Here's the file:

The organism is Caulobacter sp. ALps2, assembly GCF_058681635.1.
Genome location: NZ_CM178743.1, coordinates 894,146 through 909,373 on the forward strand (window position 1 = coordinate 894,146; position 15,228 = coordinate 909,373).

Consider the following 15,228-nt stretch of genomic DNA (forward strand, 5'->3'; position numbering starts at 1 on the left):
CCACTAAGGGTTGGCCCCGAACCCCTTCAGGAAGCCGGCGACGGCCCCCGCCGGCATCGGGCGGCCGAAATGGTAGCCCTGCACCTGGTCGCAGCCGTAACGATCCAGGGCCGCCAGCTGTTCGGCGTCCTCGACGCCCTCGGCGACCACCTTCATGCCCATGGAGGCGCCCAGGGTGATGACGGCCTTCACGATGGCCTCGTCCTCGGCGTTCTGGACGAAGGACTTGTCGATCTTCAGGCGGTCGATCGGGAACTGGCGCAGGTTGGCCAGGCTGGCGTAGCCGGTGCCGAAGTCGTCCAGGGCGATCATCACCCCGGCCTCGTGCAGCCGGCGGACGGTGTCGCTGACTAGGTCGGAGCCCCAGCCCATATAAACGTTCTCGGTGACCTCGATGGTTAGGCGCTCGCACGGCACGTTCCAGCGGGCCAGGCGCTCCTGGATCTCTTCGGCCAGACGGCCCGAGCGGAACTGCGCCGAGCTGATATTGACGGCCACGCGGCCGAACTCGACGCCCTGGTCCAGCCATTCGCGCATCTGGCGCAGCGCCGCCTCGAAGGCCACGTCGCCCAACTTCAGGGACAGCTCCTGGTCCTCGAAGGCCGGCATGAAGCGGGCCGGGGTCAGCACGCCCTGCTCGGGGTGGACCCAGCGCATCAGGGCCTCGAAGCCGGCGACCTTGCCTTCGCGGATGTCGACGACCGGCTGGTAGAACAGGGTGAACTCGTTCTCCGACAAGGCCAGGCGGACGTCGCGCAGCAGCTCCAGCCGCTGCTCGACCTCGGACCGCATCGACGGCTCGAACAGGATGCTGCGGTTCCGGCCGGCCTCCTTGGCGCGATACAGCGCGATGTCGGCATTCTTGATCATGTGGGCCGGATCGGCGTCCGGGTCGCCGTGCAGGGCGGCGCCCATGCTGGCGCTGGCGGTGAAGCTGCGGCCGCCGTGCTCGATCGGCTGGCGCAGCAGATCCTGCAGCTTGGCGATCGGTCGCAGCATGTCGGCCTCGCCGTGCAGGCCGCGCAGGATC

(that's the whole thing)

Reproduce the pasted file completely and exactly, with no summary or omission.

The organism is Caulobacter sp. ALps2, assembly GCF_058681635.1.
Genome location: NZ_CM178743.1, coordinates 894,146 through 909,373 on the forward strand (window position 1 = coordinate 894,146; position 15,228 = coordinate 909,373).

Consider the following 15,228-nt stretch of genomic DNA (forward strand, 5'->3'; position numbering starts at 1 on the left):
CCACTAAGGGTTGGCCCCGAACCCCTTCAGGAAGCCGGCGACGGCCCCCGCCGGCATCGGGCGGCCGAAATGGTAGCCCTGCACCTGGTCGCAGCCGTAACGATCCAGGGCCGCCAGCTGTTCGGCGTCCTCGACGCCCTCGGCGACCACCTTCATGCCCATGGAGGCGCCCAGGGTGATGACGGCCTTCACGATGGCCTCGTCCTCGGCGTTCTGGACGAAGGACTTGTCGATCTTCAGGCGGTCGATCGGGAACTGGCGCAGGTTGGCCAGGCTGGCGTAGCCGGTGCCGAAGTCGTCCAGGGCGATCATCACCCCGGCCTCGTGCAGCCGGCGGACGGTGTCGCTGACTAGGTCGGAGCCCCAGCCCATATAAACGTTCTCGGTGACCTCGATGGTTAGGCGCTCGCACGGCACGTTCCAGCGGGCCAGGCGCTCCTGGATCTCTTCGGCCAGACGGCCCGAGCGGAACTGCGCCGAGCTGATATTGACGGCCACGCGGCCGAACTCGACGCCCTGGTCCAGCCATTCGCGCATCTGGCGCAGCGCCGCCTCGAAGGCCACGTCGCCCAACTTCAGGGACAGCTCCTGGTCCTCGAAGGCCGGCATGAAGCGGGCCGGGGTCAGCACGCCCTGCTCGGGGTGGACCCAGCGCATCAGGGCCTCGAAGCCGGCGACCTTGCCTTCGCGGATGTCGACGACCGGCTGGTAGAACAGGGTGAACTCGTTCTCCGACAAGGCCAGGCGGACGTCGCGCAGCAGCTCCAGCCGCTGCTCGACCTCGGACCGCATCGACGGCTCGAACAGGATGCTGCGGTTCCGGCCGGCCTCCTTGGCGCGATACAGCGCGATGTCGGCATTCTTGATCATGTGGGCCGGATCGGCGTCCGGGTCGCCGTGCAGGGCGGCGCCCATGCTGGCGCTGGCGGTGAAGCTGCGGCCGCCGTGCTCGATCGGCTGGCGCAGCAGATCCTGCAGCTTGGCGATCGGTCGCAGCATGTCGGCCTCGCCGTGCAGGCCGCGCAGGATC